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July 16 2020 | Mark Breading

Most P&C insurers have gradually expanded their options for digitally communicating with prospects, policyholders, producers, and employees. As the industry moves beyond the web, portals, and email, there is a growing recognition that a whole new world of digital communications options can be applied in insurance. Messaging and collaboration platforms, business texting, chatbots, voice, personalized interactive video, and even augmented/virtual reality are now on the palette. Add these communication options to the “zillion” different ways to make or receive a payment, and a great thing happens. They often simultaneously improve the customer experience while reducing expenses!

Technology options and solution providers are plentiful, but the big question for insurers is how to leverage the right mix of these across the enterprise. There are three really important components for successfully leveraging the new communications options: 1) a digital communications strategy, 2) digital content capture and creation, and 3) content management and e-delivery.

2020 Digital Communication virtualDigital Communications Strategy: The methods of communications have often been driven by the requirements of specific areas of the business. Marketing uses a variety of tools and approaches to reach prospects and customers. Distribution uses another set to interact with agents and other partners. Claims has many types of external participants to communicate with during the claims lifecycle. Underwriting and other areas of the business have their own needs and favorite technologies. But, now that digital transformation is accelerating, a comprehensive digital communications strategy is needed to determine how and where to best leverage capabilities like chatbots, messaging platforms, and other tools. The capabilities for delivering customer documents and communications via email, portals, and other traditional methods will continue to be equally vital.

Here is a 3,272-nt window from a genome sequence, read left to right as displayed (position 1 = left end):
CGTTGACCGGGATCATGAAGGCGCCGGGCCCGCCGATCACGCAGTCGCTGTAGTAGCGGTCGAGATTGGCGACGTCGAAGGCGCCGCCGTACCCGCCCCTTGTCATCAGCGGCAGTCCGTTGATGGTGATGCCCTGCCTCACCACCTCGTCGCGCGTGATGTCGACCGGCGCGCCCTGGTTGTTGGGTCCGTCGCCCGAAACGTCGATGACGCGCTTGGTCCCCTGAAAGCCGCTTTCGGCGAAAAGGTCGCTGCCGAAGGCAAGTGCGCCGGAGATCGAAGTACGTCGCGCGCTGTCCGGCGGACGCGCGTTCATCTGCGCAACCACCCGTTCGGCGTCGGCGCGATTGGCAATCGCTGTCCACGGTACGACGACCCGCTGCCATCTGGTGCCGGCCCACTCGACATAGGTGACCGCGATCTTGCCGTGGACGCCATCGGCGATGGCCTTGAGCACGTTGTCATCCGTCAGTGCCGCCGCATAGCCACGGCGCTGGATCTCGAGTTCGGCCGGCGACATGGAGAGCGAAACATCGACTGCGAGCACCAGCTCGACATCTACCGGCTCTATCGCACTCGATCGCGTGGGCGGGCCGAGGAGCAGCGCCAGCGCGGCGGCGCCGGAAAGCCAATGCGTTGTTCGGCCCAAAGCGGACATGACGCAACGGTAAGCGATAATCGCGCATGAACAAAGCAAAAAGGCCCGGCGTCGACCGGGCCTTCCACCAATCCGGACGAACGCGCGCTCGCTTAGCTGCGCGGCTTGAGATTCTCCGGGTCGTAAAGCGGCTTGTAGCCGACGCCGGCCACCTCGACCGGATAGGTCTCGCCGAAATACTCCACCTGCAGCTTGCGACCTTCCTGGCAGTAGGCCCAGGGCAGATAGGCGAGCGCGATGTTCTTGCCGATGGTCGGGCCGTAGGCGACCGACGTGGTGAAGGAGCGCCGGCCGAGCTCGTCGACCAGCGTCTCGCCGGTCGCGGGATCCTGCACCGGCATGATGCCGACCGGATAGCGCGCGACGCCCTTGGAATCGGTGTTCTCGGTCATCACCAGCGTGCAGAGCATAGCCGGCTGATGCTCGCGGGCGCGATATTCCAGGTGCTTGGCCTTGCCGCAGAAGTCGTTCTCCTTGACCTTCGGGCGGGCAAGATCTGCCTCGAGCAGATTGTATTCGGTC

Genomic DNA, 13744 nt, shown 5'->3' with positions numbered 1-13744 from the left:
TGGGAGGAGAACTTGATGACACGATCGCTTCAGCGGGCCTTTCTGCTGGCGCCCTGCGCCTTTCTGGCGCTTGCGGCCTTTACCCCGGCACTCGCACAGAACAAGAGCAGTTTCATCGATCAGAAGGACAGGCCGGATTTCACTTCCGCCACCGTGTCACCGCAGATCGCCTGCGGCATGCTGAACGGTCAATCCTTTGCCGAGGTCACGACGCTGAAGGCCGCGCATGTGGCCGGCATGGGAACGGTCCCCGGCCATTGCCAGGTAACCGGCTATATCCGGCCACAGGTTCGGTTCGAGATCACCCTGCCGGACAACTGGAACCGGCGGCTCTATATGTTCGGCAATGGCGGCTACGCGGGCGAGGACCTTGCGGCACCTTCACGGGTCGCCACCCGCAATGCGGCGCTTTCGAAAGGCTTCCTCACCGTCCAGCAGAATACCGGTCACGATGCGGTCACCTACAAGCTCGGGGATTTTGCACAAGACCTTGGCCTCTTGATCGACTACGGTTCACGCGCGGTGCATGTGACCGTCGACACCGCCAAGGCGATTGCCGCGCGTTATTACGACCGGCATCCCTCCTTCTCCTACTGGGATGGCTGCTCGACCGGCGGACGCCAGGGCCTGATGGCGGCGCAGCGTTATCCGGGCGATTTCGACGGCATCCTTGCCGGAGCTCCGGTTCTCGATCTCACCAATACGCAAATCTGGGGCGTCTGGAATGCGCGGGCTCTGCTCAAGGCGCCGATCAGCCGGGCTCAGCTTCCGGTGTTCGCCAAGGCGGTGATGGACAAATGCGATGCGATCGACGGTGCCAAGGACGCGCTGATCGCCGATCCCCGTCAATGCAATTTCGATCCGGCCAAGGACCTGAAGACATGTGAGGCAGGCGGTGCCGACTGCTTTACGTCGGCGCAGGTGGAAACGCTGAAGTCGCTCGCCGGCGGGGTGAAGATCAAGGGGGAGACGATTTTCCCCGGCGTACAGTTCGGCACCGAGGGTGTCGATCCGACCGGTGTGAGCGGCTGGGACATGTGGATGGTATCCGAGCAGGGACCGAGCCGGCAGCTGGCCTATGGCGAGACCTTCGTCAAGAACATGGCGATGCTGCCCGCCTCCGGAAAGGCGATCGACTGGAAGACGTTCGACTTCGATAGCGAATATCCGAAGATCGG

Digital Content Capture and Creation: Inbound communications, such as submissions or first notice of loss, benefit from intelligent capture solutions that can efficiently gather and organize the information sent to insurers. Also, the ability to create and manage forms, documents, and customer correspondence is essential. Communications that are created must adhere to branding guidelines, enable regulatory compliance, provide a modern customer experience, and have the flexibility to support today’s array of outbound channels (including print and digital channels).

Digital Content Management and E-delivery: Managing the digital content used for customer communications is an important capability. Insurers must be able to efficiently create, store, and (re)use content objects such as visual branding elements, signatures, text blocks, and the templates that they support. Moreover, in a world of many digital delivery options, the digital communications platform must support the delivery to the recipient through any technology option or channel, including messaging platforms, business texting solutions, and chatbots, as well as traditional print, email, the web, or mobile.  

Traditional options for communicating (such as portals, email, and even print/mail) are not going away. But establishing a digital communications strategy and implementing a platform solution for creating and managing those communications is even more important in an era where the world is more rapidly shifting to digital due to the pandemic and work from home environments.

For more insights on digital communications in P&C, register for the SMA Digital Communications Virtual Event Experience scheduled for July 29, 2020.